How Technology Reinforces Poor Learning – An Experiment
Reader beware, this post is an experiment!
While reading through my daily dose of ed tech blogs, I came across what I feel is not just a terribly ineffective use of technology for reinforcing real, authentic learning experiences, but one that many teachers today might think is a brilliant idea! I’ve seen it happening more and more as school districts hop on the 21st century band wagon (which isn’t that bad of a thing), and teachers try to find ways to make learning, studying, and teaching more engaging to students that are used to a always being connected.
I don’t want this post to come off as overly critical, so I’ll try to frame my thoughts in a positive manner. The amount of tools that we as educators have at our disposal today is overwhelming. Every day it seems there’s an exponential growth of texting, tweeting, social networking, and web 2.0 tools to help reinforce teaching and learning strategies (which is a good thing!). However, everyday it seems as though there’s an equally soaring growth in the number of teachers that don’t think critically about the tools they’re using with their students, and rather than focus on reinforcing effective teaching and learning strategies, they simply start using tools that are really cool, super engaging, and fit neatly into student’s digital media-filled lives. The teaching strategies that many of these tools, or at least the way they’re being used, reinforce ineffective, and superficial strategies for authentic, engaging learning.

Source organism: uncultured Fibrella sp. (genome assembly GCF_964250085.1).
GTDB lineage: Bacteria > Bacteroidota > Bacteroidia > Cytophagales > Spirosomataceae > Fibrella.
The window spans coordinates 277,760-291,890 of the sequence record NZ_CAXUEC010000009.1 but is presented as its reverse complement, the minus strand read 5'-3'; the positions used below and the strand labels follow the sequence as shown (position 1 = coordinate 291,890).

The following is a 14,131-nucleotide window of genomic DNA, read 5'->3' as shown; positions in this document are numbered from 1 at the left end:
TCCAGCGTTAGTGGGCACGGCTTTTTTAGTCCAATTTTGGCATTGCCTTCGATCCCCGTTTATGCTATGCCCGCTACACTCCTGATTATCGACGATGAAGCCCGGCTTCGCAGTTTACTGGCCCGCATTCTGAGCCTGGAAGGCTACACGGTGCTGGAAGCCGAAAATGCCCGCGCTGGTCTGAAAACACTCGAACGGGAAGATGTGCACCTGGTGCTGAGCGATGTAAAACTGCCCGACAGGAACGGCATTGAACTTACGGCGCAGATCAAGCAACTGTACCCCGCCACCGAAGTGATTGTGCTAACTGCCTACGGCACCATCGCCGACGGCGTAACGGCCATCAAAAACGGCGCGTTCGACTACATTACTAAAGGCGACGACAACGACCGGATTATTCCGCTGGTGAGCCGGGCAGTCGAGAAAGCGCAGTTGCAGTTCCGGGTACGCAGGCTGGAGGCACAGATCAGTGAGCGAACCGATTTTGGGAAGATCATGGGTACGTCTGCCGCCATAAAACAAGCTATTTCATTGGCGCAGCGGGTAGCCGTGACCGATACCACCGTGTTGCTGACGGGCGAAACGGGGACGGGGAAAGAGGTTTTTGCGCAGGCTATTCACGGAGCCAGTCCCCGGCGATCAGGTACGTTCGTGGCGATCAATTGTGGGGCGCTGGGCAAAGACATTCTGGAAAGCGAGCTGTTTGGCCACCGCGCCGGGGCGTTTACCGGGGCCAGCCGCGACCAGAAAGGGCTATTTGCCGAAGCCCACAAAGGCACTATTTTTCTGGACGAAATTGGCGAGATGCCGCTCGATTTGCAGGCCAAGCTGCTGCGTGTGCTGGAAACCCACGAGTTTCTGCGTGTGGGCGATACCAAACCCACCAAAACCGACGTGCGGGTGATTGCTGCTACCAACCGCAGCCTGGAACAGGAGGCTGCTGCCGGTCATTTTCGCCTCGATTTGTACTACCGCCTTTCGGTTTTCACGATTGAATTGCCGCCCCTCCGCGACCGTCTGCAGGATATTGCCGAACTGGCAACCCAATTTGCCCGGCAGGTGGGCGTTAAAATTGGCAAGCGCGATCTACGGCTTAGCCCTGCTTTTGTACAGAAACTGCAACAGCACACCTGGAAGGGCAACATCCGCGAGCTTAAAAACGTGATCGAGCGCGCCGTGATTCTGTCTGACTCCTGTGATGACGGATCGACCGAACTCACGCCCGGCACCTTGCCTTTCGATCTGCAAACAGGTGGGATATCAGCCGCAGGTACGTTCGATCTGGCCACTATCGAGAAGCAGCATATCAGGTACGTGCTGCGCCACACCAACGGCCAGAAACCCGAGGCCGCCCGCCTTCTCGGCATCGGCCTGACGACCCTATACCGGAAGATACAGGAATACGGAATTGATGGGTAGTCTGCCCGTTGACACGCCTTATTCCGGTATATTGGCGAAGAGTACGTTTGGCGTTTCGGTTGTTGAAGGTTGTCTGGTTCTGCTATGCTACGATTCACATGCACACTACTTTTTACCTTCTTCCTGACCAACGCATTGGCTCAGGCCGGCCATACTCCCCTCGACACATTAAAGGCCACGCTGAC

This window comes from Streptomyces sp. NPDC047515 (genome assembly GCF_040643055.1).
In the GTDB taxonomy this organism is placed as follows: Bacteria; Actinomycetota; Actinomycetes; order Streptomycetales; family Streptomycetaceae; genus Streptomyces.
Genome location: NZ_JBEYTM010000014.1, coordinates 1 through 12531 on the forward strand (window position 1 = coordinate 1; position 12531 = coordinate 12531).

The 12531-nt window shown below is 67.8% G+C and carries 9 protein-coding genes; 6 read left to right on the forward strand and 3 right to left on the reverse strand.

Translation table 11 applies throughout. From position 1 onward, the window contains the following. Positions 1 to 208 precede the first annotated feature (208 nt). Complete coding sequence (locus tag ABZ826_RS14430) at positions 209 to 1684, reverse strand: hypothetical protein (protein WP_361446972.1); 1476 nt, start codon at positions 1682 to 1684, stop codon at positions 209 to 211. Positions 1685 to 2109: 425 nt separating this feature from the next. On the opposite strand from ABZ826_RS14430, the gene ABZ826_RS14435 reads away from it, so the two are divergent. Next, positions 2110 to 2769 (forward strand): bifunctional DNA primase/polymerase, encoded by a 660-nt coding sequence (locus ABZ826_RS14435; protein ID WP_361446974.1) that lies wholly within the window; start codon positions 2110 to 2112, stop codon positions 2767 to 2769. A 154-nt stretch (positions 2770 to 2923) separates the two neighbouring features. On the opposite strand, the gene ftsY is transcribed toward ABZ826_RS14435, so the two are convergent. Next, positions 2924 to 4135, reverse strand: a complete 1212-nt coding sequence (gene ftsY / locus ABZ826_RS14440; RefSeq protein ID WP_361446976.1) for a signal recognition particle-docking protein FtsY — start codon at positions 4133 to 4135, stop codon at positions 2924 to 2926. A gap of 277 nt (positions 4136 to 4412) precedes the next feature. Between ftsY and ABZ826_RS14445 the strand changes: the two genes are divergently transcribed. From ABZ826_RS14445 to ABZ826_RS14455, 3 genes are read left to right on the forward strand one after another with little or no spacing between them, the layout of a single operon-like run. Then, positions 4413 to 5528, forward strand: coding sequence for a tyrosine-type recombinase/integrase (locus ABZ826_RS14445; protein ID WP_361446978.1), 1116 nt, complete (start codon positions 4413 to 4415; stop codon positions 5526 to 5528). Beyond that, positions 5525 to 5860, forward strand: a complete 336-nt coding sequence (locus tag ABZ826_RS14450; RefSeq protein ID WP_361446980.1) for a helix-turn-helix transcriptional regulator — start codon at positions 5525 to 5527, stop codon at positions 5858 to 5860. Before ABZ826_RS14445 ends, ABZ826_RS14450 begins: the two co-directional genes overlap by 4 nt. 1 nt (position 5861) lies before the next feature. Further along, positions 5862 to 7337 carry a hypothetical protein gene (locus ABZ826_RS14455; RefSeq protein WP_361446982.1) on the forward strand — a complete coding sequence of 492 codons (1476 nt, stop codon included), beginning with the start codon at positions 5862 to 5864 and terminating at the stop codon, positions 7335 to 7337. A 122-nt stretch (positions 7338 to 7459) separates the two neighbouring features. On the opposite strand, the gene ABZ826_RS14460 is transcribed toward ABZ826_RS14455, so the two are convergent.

For example, the post that I linked to in the opening paragraph showcases a new tool for students to study anytime, anywhere, using their mobile device. By utilizing StudyBoost’s service, teachers can submit a battery of review and study questions, which are then delivered to student’s devices whenever they have time to “study” in their normally hectic schedules. I put the word study in quotation marks, because the definition of this word has so many connotations. However, the specific use of StudyBoost in order to help student’s study is very superficial, rote, and follows the old skill and drill method of studying. Somehow, in this day and age, it just doesn’t seem right to perpetuate the skill and drill method of studying as an effective way to learn during a very fragmented lifestyle. Sure, skill and drill of math facts and vocabulary might still be useful if done in a manner that ensures some absorption of the material, but practicing your math skills while riding on a noisy, bumpy bus ride to the football game, or during commercial breaks seems like it wouldn’t really create a lasting mastery of the material. Is it a cool use of technology? Sure it is! Effective? I’m dubious. I would say that such a use of SMS or mobile technology could be better used by a student-led study session, where learners are submitting questions to the group and/or the teacher to be collected and addressed later during a teacher-lead study session.
Which is where my experiment comes in. Have you ever had a moment like this, where the cool factor of the technology overpowers the critical thinker in you (or one of your fellow educators), and you base your use of the technology on what’s possible, not what’s going to be most effective? Feel free to participate in my little experiment by following filling out the survey below:
Your thoughts, input, and constructive criticism will be displayed in the embedded Google spreadsheet below. I thought it would be better to have the question broken into a few different parts, and presented accordingly. That having been said, you’re always welcome to leave your comments below if you’d like.
Can’t see the embedded Google Spreadsheet? Follow this link to view it in Google Docs.
image: Broken – http://www.flickr.com/photos/55631889@N00/460343560